A cold shoulder fron Canada
Canada gives cold shoulder at the border to Americans with DWIs
LARRY OAKES, Star Tribune
INTERNATIONAL FALLS, MINN. - Yanks with youthful indiscretions, beware: That faded citation for driving drunk or smoking pot might not keep you from becoming president of the United States, but with post-9/11 border security, it might keep you from visiting Canada.
Americans have traditionally crossed into Canada with just a few friendly questions and a wave. But stricter anti-terrorism measures and Canada's already tougher stance on crimes such as drunken driving have resulted in many average Americans getting the cold shoulder at the border.
Just ask Bob Hohman, 54, a computer network security analyst from Roseville.
Hohman said he quit drinking after two drunken-driving offenses in the 1970s. By 2004, the convictions were such ancient history that he didn't think twice about disclosing them on a questionnaire at the Canadian border station in Walhalla, N.D., where he and his brother tried to cross on the way to an annual goose hunt.
"When the border agent saw these entries, he informed me that I would not be allowed to enter Canada," Hohman said. The agent said it didn't matter that he had crossed annually for at least 10 years or that he hadn't had a drink since 1979.
"I was kind of astonished," Hohman said. "I was like, 'C'mon, all of a sudden I'm not worthy to be in your country?'" Hohman said he and his brother drove to a different border crossing, steeled their nerves, didn't mention his record and crossed "without further incident."
More questions asked
Drunken driving, a felony in Canada, has long been on the list of crimes that can "deem" a foreigner "inadmissible." But in the past, experts say, border agents were less likely to find out about a foreigner's drunken driving record, either because they didn't ask or because they didn't have extensive criminal history databases to check.
That's changing, according to Lucy Perillo, president of Canada Border Crossing Services, a Winnipeg-based company that helps foreigners -- most of them American -- run the gantlet of paperwork required to get permission to enter Canada with even a minor criminal record.
"The number being denied [entry] is increasing, and it's directly related to more questions being asked," Perillo said. "If you have a DUI or you wrote some bad checks or shoplifted or smoked some pot, you're probably going to need a [special] permit to come into Canada."
Despite the heightened scrutiny, the Canadian government denies that it's refusing entry to more Americans. "We haven't seen an increase in individuals found inadmissible," said Derek Mellon, a spokesman for the Canada Border Services Agency, though he said he was unable on short notice to provide statistics supporting his statement.
"The requirements to enter the country have not changed," Mellon said. "We continue to welcome millions of American travelers every year to our country."
A way to rehabilitate
Canadian immigration officials say that in many cases, would-be visitors with minor records are provisionally admitted -- either by paying about $200 in U.S. money for a temporary permit or paying the same amount and following a months-long process to "rehabilitate" their record permanently.
But being held up at the border or in the bureaucracy can be humiliating for the visitors and frustrating for the lodges, outfitters and other Canadian businesses that cater to them.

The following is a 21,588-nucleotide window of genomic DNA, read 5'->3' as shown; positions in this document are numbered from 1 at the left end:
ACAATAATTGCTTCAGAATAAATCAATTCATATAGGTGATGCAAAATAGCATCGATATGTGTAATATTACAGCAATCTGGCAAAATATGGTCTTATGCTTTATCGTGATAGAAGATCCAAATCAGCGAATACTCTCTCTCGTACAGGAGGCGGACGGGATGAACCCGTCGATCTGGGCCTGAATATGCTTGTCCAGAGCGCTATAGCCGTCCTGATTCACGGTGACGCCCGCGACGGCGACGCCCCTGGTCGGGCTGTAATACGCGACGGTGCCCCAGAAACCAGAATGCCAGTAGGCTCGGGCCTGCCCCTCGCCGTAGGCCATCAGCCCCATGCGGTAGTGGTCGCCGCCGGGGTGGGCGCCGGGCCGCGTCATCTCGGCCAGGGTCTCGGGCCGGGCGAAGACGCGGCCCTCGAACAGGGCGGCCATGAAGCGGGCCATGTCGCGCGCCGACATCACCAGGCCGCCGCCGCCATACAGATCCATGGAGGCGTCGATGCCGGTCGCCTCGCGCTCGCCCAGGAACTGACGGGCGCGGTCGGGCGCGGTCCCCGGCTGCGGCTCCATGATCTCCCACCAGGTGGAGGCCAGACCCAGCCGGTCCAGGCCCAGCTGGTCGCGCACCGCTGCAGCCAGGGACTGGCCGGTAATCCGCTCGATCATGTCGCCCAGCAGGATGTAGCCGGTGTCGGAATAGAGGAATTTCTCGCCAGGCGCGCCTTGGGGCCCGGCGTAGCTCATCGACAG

"Now I do not admit to being arrested when I cross the border, but it is very stressful," said Randy Kutter of Princeton, who had drunken-driving offenses in 1981 and 1986. He was denied entry in the fall of 2005, while trying to cross into Canada at Baudette, Minn., on a fishing trip.
He said he paid about $240 for a one-time visitors permit and later paid a similar fee to start rehabilitating his record -- a process requiring copies of the original charging documents. "I then spent two days running around to different courthouses and found there were no records left," Kutter said. "I eventually gave up."
Kutter and Hohman were among more than a dozen Minnesotans who responded to an inquiry on StarTribune.com about being denied entry to Canada.
They included a woman with a drunken-driving charge that was reduced to careless driving. She was traveling with her boss to a business meeting when she was denied entry. She and most others shared their information on the condition that their names not be used. Several said they had visited Canada many times before without a problem, though they had had the same record.
Some, such as a Twin Cities businessman who had flown to Montreal more than 30 times before being denied entry, said his drunken-driving offense came up when an immigration official ran his name through a computer.
More information shared
That may be happening more often in the future. As part of the Canada-U.S. Smart Border Declaration, a sweeping agreement drafted in 2003, Canada and the United States are developing shared databases of criminal history data on each other's citizens, in the name of anti-terrorism.
In 14 years in the business, Perillo said she has seen minor criminal records delay honeymoons, force fishing or hunting parties to cancel trips and lose deposits, and cause Canadian resorts to lose business. In general, she said, the older and less serious a charge is, the fewer problems a traveler will encounter.
Several times in recent years, Thunderbird Lodge on the United States side of Rainy Lake has accommodated fishing parties who turned around at the border because one of their members was denied entry to Canada, said Mary Jane Haanen, co-owner of the lodge, just outside International Falls, Minn.
"You hate to benefit from the misfortune of a business in Canada," Haanen said. "But at least we've been able to help them salvage their trip."
Larry Oakes • 1-218-727-7344